Germany’s comments on the ILC’s first draft on crimes against humanity

Published: 04 April  2019 Author: Stefan Talmon  DOI: 10.17176/20220113-142327-0

At its sixty-ninth session in 2017, the International Law Commission (ILC) adopted the draft articles on crimes against humanity on first reading. In accordance with its statute, the ILC decided to transmit the draft articles through the Secretary-General to Governments, international organizations, and others for comments and observations. On 30 November 2018, Germany submitted written comments on both the ILC’s work on the crimes against humanity in general and on specific draft articles. The general comments read as follows:

“As a staunch supporter of international criminal law, Germany attaches great importance to the topic at hand. It acknowledges that there is no general multilateral framework governing the prosecution of crimes against humanity and is convinced of the usefulness of the adoption of a specialized Convention on Crimes against Humanity. The Convention would not only complement treaty law on core crimes, but would foster inter-state cooperation with regard to their investigation, prosecution and punishment. A future Convention on Crimes against Humanity ought to provide further impetus to end impunity for atrocity crimes.

The Rome Statute of the International Criminal Court regulates the relations between States and the International Criminal Court and addresses the prosecution of crimes falling under its jurisdiction. The Statute is not focused on steps that States should be taking to prevent and punish crimes against humanity. A Convention on Crimes against Humanity would in this respect close a gap in the existing international legal framework.

Germany believes that a Convention on Crimes against Humanity would contribute to the implementation of the complementarity provisions of the Rome Statute of the International Criminal Court by encouraging national prosecutions. Ultimately, the convention would serve to encourage the wider acceptance of the International Criminal Court’s jurisdiction and promote the universality of the Statute.

Germany sees the orientation towards the language of the Rome Statute of the International Criminal Court as a precondition for the success of the project. A Convention on Crimes against Humanity must avoid conflicts with the Statute and ensure consistency with existing rules and institutions of international criminal law, foremost the definitions of crimes against humanity contained in the Statute.

Germany welcomes the fact that the Commission as a result of the first reading does not propose any institutionalised mechanism under the draft Convention as this would bear the danger of creating space for different interpretations.”

Particularly in light of its own history, Germany has become a champion of the fight against impunity for international crimes, including crimes against humanity. For several years now, it has been calling on other States to prevent and punish crimes against humanity. The German Government is leading by example. Section 7 of the 2002 Code of Crimes against International Law (CCAIL) criminalized crimes against humanity. Germany is one of the few countries where the law provides for “pure” universal jurisdiction. Section 1 of the CCAIL allows German courts to exercise criminal jurisdiction over persons accused of committing crimes against humanity – regardless of where the crimes were committed, the nationality of the perpetrators or the victims, and whether the accused or the victims have any connection to Germany. However, pursuant to Section 153f of the German Code of Criminal Procedure, it is possible to dispense with prosecuting crimes against humanity if, inter alia, no German or German resident is involved and if the offence is already being prosecuted by an international or foreign court.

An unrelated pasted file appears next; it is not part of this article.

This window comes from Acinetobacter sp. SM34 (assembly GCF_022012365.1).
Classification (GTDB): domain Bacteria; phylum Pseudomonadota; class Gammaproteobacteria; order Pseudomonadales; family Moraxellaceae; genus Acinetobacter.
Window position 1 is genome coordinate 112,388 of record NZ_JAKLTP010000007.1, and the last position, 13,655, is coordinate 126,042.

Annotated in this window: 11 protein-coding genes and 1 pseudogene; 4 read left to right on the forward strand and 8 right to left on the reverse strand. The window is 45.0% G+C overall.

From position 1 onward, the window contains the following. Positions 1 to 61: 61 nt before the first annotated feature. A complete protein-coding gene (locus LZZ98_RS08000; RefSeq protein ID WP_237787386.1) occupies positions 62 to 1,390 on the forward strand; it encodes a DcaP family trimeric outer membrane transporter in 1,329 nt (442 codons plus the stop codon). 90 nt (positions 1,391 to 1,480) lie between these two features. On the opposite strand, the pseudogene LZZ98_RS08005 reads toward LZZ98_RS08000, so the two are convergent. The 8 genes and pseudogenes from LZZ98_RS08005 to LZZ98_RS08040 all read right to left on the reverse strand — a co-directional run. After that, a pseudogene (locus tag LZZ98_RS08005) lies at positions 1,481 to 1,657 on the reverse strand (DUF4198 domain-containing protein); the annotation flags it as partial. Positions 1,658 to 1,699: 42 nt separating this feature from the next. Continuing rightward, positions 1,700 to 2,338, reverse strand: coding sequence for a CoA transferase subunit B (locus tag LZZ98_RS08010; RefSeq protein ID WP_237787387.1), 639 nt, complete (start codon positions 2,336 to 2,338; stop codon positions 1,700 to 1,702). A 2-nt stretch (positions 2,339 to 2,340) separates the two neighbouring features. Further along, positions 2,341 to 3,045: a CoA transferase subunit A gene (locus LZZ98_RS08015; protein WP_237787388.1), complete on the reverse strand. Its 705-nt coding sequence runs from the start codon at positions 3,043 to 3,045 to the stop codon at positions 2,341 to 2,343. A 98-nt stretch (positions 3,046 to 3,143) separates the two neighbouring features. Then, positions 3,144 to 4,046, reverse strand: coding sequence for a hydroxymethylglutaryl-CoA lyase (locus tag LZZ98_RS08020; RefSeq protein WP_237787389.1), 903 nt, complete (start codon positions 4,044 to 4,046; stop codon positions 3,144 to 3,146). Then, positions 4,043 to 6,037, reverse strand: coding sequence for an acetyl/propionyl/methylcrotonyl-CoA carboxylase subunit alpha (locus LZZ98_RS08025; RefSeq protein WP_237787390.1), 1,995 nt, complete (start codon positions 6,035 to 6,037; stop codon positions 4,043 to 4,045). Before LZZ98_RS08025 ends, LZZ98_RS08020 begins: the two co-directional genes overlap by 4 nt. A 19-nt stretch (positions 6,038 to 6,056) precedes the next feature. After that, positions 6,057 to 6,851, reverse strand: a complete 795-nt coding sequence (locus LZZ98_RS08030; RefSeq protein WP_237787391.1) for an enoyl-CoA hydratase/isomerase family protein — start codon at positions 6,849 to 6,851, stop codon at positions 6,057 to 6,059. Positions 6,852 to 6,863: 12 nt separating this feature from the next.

In December 2010, German prosecutors for the first time charged two Rwandan nationals with crimes against humanity committed in the Democratic Republic of Congo. In 2014, the Prosecutor General initiated an investigation into crimes against humanity committed by members of the Islamic State in Iraq and Syria. In June 2018, in another first, German prosecutors issued an international arrest warrant for the head of the Syrian Air Force Intelligence Directorate, who was accused of crimes against humanity. The warrant was followed-up in March 2019 with a request to the Lebanese Government to extradite the accused, who reportedly was present in Lebanon for medical treatment. In February 2019, German police also arrested two former Syrian intelligence officers on suspicion of crimes against humanity.

Category: International criminal law

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  • Stefan Talmon

    Stefan Talmon is Professor of Public Law, Public International Law and European Union Law, and Director at the Institute of Public International Law at the University of Bonn. He is also a Supernumerary Fellow of St. Anne’s College, Oxford, and practices as a Barrister from Twenty Essex, London. He is the editor of GPIL.

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